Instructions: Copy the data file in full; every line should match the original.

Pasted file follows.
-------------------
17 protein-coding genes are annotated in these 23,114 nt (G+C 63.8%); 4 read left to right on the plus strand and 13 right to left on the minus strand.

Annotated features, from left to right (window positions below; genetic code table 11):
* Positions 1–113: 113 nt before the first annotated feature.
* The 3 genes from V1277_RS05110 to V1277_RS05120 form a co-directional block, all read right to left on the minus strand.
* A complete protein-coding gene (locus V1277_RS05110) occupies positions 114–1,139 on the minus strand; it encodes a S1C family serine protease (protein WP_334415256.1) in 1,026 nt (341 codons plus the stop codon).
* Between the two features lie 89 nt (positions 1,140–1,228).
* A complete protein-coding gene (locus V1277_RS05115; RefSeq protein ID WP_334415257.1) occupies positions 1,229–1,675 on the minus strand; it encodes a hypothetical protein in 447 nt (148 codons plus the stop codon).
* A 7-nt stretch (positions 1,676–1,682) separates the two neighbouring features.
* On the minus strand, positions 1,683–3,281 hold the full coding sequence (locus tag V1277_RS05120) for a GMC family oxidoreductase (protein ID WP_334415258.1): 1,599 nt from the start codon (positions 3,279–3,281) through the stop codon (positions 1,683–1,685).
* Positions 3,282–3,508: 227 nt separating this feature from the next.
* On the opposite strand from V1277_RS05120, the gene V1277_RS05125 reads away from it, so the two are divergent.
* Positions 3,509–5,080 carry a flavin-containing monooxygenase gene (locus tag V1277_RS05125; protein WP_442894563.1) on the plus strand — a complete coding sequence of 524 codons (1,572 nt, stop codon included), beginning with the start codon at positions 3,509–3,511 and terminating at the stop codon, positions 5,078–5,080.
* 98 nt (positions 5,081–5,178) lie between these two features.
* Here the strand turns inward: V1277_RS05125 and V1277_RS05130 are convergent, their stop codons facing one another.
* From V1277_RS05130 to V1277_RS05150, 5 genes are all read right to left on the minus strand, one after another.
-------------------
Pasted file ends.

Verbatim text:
17 protein-coding genes are annotated in these 23,114 nt (G+C 63.8%); 4 read left to right on the plus strand and 13 right to left on the minus strand.

Annotated features, from left to right (window positions below; genetic code table 11):
* Positions 1–113: 113 nt before the first annotated feature.
* The 3 genes from V1277_RS05110 to V1277_RS05120 form a co-directional block, all read right to left on the minus strand.
* A complete protein-coding gene (locus V1277_RS05110) occupies positions 114–1,139 on the minus strand; it encodes a S1C family serine protease (protein WP_334415256.1) in 1,026 nt (341 codons plus the stop codon).
* Between the two features lie 89 nt (positions 1,140–1,228).
* A complete protein-coding gene (locus V1277_RS05115; RefSeq protein ID WP_334415257.1) occupies positions 1,229–1,675 on the minus strand; it encodes a hypothetical protein in 447 nt (148 codons plus the stop codon).
* A 7-nt stretch (positions 1,676–1,682) separates the two neighbouring features.
* On the minus strand, positions 1,683–3,281 hold the full coding sequence (locus tag V1277_RS05120) for a GMC family oxidoreductase (protein ID WP_334415258.1): 1,599 nt from the start codon (positions 3,279–3,281) through the stop codon (positions 1,683–1,685).
* Positions 3,282–3,508: 227 nt separating this feature from the next.
* On the opposite strand from V1277_RS05120, the gene V1277_RS05125 reads away from it, so the two are divergent.
* Positions 3,509–5,080 carry a flavin-containing monooxygenase gene (locus tag V1277_RS05125; protein WP_442894563.1) on the plus strand — a complete coding sequence of 524 codons (1,572 nt, stop codon included), beginning with the start codon at positions 3,509–3,511 and terminating at the stop codon, positions 5,078–5,080.
* 98 nt (positions 5,081–5,178) lie between these two features.
* Here the strand turns inward: V1277_RS05125 and V1277_RS05130 are convergent, their stop codons facing one another.
* From V1277_RS05130 to V1277_RS05150, 5 genes are all read right to left on the minus strand, one after another.